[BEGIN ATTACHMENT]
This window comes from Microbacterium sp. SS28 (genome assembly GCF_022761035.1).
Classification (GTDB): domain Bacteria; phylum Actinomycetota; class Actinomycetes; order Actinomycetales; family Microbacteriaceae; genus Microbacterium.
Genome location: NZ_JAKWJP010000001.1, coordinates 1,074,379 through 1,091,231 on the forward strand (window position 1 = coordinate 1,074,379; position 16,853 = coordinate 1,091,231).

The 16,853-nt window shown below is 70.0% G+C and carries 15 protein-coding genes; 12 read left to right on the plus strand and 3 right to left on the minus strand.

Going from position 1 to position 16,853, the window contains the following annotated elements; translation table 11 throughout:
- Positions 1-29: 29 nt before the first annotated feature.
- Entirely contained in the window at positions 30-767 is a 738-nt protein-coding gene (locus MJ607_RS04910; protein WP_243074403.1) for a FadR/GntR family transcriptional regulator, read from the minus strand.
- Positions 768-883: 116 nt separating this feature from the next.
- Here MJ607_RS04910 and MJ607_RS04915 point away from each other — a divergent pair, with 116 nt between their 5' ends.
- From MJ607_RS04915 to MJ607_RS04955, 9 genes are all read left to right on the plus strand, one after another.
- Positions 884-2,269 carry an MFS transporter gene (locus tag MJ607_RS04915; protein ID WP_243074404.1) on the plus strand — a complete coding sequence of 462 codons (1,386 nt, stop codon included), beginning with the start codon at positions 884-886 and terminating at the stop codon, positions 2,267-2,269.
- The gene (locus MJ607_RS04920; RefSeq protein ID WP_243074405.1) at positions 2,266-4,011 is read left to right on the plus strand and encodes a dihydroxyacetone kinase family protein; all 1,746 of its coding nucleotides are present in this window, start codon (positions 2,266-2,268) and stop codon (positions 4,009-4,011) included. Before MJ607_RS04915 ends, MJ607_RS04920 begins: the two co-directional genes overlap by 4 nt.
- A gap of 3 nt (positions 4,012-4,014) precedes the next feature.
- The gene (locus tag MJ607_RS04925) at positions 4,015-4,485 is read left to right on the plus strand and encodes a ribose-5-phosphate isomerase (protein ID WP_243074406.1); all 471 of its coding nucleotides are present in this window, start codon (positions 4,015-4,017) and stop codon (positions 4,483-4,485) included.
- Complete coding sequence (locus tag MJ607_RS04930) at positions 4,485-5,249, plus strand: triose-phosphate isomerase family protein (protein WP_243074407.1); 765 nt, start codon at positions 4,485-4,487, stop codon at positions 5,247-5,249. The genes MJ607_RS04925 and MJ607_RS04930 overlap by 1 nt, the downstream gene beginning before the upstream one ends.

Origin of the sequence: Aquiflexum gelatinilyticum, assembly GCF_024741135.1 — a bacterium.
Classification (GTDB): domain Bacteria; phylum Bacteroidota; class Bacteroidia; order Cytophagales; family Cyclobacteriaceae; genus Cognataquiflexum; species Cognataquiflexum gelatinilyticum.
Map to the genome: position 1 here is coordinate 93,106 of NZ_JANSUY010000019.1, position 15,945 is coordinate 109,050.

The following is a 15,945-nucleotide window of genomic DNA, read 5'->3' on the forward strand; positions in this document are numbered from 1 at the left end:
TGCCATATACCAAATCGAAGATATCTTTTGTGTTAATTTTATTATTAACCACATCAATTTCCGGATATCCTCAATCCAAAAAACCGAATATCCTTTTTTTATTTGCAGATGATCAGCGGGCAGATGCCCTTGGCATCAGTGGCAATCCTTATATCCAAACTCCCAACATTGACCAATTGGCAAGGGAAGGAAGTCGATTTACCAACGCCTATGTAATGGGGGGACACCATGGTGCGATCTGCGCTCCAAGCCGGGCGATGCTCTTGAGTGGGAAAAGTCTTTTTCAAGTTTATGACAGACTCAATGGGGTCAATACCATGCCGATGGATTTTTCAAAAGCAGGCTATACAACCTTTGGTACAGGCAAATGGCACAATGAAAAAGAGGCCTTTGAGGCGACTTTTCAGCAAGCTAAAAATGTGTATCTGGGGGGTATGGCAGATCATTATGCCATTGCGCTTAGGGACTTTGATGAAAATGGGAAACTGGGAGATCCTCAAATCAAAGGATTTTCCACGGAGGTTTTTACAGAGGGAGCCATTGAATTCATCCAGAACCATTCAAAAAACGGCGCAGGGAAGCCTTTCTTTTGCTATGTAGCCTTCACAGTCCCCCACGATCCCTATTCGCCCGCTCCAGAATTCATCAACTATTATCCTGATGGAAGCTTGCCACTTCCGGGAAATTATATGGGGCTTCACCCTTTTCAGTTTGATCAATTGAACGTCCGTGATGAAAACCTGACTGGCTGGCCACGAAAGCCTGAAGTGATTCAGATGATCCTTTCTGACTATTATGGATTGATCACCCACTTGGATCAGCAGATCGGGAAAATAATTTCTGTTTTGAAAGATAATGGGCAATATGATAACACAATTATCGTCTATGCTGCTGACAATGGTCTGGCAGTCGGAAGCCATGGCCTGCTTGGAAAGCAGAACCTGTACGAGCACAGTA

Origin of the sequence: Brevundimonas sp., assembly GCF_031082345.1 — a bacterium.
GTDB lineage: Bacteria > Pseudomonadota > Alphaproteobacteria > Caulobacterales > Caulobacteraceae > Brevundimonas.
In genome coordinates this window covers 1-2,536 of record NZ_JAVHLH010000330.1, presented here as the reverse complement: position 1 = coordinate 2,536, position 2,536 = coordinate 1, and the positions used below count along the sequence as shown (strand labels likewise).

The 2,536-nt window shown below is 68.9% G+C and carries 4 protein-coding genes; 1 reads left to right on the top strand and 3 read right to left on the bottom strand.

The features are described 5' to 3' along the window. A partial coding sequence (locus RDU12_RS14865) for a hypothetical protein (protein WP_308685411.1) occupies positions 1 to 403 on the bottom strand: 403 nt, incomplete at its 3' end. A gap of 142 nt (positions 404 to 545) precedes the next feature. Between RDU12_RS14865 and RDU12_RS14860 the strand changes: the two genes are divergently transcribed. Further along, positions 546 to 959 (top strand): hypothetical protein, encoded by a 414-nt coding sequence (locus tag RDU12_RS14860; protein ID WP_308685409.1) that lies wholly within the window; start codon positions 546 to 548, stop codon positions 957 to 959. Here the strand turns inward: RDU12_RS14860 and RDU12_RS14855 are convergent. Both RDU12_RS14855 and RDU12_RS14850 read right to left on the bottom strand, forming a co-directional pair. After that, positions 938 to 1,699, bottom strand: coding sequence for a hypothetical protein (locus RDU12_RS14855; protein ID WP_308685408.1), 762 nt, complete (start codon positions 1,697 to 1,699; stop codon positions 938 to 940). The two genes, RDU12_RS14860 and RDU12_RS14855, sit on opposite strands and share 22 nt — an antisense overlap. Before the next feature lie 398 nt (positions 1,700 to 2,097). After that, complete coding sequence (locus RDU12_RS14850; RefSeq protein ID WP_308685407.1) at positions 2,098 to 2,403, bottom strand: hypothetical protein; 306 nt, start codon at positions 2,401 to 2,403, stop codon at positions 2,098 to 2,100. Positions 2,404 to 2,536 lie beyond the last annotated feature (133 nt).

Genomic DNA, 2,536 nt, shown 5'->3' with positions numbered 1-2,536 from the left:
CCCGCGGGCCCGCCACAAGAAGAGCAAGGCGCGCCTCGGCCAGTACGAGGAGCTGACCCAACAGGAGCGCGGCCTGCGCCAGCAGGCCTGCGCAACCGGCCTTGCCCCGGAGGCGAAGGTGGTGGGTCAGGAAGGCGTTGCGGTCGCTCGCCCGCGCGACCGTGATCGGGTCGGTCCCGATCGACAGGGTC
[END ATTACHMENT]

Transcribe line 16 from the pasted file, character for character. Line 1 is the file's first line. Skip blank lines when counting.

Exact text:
Origin of the sequence: Aquiflexum gelatinilyticum, assembly GCF_024741135.1 — a bacterium.